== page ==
The Red Sox Are Good, And They Could Be Great
Even though they only signed Mitch Moreland as their sole major league free agent acquisition, the Boston Red Sox are the winners of the offseason, at least for those trying to win now. With the trade for Chris Sale, Boston is the best team in the American League. And it isn’t close.
Let’s a take a brief look at their roster. Both ZiPS and Steamer released their projections for the 2017 season, and here’s a rough overview of what, after averaging them together, each major position player looks like:
There are caveats abound because these don’t account for depth chart changes, nor do they account for positional changes throughout the year; this is just a way of gauging how good each player slated into each position on the roster is. In this case, the Red Sox are one of the best in baseball.
With Sale atop the rotation, they basically have four pitchers who are three-and-a-half wins or better over a full season—the question is obviously whether Pomeranz, for example, can last over a full year. Clay Buchholz was shipped out to the Phillies, so there isn’t as much rotation insurance. This was done for good reason, though, because the front office wanted to get under the luxury tax cap.
On paper, this is a good team. Is it a great team, a team that is generational in talent? That is unclear, and it really depends on a few variables, largely out of even their own control: how good will their depth be?
Their depth, in fact, is prolific: Aaron Hill and Brock Holt in the infield, as well as Brock Holt, Rusney Castillo, and Chris Young in the outfield. Young is likely worth a win and still mashes left-handers; Castillo is a complete unknown and hasn’t done well; and Holt has been a league average player with regular playing time.
Then there’s the bullpen, which is shakier. There’s no more Junichi Tazawa or Koji Uehara, so they’ll have to rely heavily on Craig Kimbrel. They have Tyler Thornburg, Carson Smith, Joe Kelly, and then an array of mediocre depth: Henry Owens, Matt Barnes, Roenis Elias; they could fill in as swing men or high leverage depending on the situation, but only Smith, Kelly, and Thornburg profile best for that job. Smith underwent Tommy John surgery last year, so he’s an unknown as well.
Overall, that leaves this team as good and possibly great, with holes lower in the bullpen and at third base. That’s not Cubs-level good, but it’s damn near close. There’s a big difference with the Cubs, though: the division in the East is much better.
Strength of competition, for better or for worse, plays a big role in how well a team does; this isn’t to diminish what the Cubs did, but it’s much easier when you can play the Brewers and Reds a ton throughout the year. The Red Sox will have to face the Yankees, Orioles, Blue Jays, and Rays for much of their schedule, and only the Rays could be considered a “bad” team by whatever metric you use there.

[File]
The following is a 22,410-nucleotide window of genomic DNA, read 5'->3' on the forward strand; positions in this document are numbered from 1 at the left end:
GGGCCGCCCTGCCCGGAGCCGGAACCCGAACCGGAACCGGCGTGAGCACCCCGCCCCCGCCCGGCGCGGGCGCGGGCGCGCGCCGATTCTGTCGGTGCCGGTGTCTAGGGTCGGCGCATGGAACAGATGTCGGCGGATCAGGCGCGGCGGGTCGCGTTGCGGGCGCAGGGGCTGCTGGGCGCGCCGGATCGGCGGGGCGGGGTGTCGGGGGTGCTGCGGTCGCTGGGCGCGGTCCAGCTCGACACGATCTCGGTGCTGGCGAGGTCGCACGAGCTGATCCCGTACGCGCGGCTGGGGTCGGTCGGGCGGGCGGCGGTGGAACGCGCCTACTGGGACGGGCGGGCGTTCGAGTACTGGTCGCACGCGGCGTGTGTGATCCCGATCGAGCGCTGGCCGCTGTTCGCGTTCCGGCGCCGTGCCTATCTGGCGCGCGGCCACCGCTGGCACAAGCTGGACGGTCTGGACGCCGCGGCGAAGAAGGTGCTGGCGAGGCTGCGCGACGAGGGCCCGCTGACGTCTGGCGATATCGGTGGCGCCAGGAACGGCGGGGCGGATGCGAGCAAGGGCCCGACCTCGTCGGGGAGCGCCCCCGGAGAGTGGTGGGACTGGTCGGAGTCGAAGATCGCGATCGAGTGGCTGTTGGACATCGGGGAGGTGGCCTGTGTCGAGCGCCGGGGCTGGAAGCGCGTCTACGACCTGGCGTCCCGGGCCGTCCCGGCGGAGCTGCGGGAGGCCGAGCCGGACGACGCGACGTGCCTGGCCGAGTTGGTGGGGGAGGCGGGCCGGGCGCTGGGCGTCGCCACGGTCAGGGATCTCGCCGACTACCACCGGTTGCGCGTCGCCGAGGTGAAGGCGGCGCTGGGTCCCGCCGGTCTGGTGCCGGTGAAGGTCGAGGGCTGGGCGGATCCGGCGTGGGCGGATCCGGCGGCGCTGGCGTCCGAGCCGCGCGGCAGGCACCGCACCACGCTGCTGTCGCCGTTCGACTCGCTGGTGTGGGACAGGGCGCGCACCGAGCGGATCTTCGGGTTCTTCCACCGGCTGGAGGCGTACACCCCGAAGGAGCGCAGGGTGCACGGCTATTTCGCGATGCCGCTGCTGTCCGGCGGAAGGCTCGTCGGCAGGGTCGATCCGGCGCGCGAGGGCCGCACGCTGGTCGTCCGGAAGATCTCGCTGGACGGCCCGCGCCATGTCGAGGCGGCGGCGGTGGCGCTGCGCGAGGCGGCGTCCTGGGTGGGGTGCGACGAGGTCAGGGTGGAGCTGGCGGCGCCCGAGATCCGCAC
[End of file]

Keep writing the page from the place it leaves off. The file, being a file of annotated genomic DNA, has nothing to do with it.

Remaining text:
But by the eye test, the Yankees, Orioles, and Blue Jays are above-.500 teams, and they have to play them 44 times this year. That’s a lot! There’s still a lot of variance as to how good these teams will be, but the point remains: if these teams average a .510 winning percentage throughout the year, that’s a very difficult time for a quarter of the year.
So, you have all of this input. Do depth pitchers perform above their median projection? Do opposing teams perform below their median projections? Is Pablo Sandoval a viable player? All of these are valid questions, and to be the team they seem to be on paper, everything needs to break in a positive direction for all of these questions.
And I’ll be clear: if that happens, this could be one of the best teams of the modern era. The Cubs are certainly up there (as likely the best), as well as the 2009 Yankees. This team could be among them.
The other interesting aspect is the departure of David Ortiz. Part of what made the Red Sox truly elite was actually an intangible quality, the ability to hit at an elite level in high leverage situations. In the postseason, Ortiz hit .289/.404/.543 (144 wRC+) over a large sample—369 plate appearances. And in the regular season, he hit .289/.397/.541 (132 wRC+), which is still lower than his average output! That’s something that is irreplaceable, and he’s a player that is literally once in a generation; you could only say that Ted Williams is of a similar caliber hitter, to be frank.
This is a new-look franchise. David Ortiz is the final link to the 2004 miracle season, and now the team boasts a new core of Xander Bogaerts, Mookie Betts, and Jackie Bradley Jr. They may not be your last-generation Red Sox, some of the best teams ever, but if all goes well, they’ll be close.